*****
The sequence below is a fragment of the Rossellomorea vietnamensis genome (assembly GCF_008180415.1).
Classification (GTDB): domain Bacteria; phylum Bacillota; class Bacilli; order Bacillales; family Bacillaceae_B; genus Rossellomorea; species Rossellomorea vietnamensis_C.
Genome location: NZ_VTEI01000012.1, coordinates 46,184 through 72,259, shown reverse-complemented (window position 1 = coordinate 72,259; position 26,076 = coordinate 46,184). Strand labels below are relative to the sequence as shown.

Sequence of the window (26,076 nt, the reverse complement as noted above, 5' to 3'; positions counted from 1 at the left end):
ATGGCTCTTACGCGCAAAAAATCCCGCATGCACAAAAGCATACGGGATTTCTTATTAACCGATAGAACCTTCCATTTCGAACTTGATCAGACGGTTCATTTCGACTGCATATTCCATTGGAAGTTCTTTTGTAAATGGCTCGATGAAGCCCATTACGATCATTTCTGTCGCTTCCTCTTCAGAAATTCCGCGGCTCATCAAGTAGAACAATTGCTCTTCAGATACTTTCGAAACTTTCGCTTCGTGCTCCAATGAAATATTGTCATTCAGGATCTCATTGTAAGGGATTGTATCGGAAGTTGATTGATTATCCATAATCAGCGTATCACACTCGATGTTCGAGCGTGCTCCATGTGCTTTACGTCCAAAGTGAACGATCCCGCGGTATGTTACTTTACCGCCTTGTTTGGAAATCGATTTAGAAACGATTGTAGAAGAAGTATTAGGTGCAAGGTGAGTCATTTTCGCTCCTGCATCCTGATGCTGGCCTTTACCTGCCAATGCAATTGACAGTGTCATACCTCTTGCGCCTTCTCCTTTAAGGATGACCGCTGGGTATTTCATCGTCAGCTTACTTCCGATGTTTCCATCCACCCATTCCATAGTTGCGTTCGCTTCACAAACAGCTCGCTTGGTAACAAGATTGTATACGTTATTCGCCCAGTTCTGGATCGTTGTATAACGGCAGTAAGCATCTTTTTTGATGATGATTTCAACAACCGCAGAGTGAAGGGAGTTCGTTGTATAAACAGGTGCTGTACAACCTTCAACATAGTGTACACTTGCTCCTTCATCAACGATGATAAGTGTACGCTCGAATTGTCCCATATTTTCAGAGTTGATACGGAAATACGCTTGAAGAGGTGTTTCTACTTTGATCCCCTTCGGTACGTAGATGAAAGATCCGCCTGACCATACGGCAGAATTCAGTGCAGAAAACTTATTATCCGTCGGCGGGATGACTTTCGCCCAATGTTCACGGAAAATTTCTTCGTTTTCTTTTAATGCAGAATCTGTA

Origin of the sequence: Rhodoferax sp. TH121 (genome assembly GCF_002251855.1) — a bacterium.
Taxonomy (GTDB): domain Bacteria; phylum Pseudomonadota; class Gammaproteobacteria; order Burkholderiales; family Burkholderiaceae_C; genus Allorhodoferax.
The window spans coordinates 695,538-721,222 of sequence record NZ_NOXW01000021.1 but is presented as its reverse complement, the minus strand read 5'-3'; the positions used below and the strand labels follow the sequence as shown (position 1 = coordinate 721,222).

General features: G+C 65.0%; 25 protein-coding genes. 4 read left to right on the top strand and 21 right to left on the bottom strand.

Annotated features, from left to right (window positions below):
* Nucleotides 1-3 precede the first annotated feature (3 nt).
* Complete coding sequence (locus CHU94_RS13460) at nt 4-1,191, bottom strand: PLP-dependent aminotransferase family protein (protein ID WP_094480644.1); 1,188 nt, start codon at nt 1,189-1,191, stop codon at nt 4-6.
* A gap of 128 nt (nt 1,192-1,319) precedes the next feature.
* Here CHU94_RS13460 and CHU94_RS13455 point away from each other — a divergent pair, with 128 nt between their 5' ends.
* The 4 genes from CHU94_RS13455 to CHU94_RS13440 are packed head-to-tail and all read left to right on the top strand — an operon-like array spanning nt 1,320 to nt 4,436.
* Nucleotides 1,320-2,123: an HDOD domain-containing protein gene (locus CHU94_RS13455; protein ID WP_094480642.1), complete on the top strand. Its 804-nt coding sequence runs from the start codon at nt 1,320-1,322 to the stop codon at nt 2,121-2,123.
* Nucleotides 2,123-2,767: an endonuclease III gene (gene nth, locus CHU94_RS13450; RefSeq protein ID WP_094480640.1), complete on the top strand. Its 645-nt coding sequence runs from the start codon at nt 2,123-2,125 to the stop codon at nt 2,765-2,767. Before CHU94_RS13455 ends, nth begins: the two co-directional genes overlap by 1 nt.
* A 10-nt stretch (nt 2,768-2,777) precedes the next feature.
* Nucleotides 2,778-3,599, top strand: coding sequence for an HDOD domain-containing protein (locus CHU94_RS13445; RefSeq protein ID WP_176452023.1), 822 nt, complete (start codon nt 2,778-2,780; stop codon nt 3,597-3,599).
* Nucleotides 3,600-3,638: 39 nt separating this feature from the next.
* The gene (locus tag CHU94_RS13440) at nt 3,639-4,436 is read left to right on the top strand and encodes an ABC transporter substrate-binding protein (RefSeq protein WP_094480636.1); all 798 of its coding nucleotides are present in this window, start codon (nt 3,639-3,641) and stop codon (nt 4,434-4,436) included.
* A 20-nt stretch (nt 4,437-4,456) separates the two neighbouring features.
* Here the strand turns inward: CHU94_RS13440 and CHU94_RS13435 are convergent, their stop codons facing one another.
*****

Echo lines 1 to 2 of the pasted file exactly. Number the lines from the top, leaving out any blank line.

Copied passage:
The sequence below is a fragment of the Rossellomorea vietnamensis genome (assembly GCF_008180415.1).
Classification (GTDB): domain Bacteria; phylum Bacillota; class Bacilli; order Bacillales; family Bacillaceae_B; genus Rossellomorea; species Rossellomorea vietnamensis_C.